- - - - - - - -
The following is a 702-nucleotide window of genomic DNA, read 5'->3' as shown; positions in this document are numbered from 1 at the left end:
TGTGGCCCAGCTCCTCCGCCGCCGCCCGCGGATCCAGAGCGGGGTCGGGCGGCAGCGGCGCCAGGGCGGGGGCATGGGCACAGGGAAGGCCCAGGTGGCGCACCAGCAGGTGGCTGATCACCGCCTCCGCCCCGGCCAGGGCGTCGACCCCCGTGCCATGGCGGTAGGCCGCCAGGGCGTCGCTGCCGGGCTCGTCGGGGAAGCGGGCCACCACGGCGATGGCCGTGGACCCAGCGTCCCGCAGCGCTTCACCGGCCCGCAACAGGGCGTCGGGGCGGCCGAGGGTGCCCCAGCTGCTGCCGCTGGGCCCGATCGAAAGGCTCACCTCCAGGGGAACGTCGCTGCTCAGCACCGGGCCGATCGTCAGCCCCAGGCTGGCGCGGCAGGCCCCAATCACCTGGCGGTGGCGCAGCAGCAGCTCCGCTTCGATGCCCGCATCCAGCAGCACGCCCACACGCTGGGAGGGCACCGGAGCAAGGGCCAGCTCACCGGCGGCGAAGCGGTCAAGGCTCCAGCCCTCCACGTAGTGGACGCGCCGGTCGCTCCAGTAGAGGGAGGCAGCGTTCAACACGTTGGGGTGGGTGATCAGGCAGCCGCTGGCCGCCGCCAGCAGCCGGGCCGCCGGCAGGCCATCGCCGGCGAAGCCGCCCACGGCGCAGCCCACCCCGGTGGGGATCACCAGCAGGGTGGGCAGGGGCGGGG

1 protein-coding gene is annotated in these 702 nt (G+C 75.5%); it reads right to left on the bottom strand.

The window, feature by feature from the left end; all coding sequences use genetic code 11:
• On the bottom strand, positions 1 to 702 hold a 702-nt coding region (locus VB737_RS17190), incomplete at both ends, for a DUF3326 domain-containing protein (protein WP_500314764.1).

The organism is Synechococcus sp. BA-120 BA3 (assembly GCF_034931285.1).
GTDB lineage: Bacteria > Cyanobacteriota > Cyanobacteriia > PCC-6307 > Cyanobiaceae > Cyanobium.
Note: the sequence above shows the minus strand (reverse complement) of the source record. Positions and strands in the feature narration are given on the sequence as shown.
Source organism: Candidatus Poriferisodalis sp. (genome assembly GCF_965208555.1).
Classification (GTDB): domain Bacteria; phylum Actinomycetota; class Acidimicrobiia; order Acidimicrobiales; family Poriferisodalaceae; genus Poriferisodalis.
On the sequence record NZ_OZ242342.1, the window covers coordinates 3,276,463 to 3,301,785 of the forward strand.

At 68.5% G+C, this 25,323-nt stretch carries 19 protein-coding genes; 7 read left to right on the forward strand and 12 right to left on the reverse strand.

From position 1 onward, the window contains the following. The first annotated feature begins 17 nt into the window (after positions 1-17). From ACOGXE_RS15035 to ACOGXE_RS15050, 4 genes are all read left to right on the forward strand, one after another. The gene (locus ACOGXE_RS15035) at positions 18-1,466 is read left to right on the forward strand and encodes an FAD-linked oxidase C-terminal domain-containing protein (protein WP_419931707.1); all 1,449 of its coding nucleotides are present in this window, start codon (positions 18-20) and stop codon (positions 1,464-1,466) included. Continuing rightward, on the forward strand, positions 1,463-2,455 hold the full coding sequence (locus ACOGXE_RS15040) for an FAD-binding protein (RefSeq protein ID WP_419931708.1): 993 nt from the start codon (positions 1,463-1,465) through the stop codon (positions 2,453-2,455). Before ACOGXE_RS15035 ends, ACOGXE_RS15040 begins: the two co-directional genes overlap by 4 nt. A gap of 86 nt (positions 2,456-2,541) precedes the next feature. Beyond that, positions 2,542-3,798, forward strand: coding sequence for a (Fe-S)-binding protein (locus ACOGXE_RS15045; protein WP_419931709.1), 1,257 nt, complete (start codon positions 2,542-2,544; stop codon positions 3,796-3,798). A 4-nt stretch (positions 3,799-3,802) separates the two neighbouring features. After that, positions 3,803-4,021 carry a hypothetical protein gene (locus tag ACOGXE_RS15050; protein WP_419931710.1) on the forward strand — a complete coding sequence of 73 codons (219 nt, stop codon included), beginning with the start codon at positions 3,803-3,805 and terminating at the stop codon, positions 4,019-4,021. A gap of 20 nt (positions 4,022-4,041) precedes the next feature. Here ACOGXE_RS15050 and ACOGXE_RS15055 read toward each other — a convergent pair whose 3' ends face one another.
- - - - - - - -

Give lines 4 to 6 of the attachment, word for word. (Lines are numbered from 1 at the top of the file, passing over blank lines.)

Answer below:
The window, feature by feature from the left end; all coding sequences use genetic code 11:
• On the bottom strand, positions 1 to 702 hold a 702-nt coding region (locus VB737_RS17190), incomplete at both ends, for a DUF3326 domain-containing protein (protein WP_500314764.1).

The organism is Synechococcus sp. BA-120 BA3 (assembly GCF_034931285.1).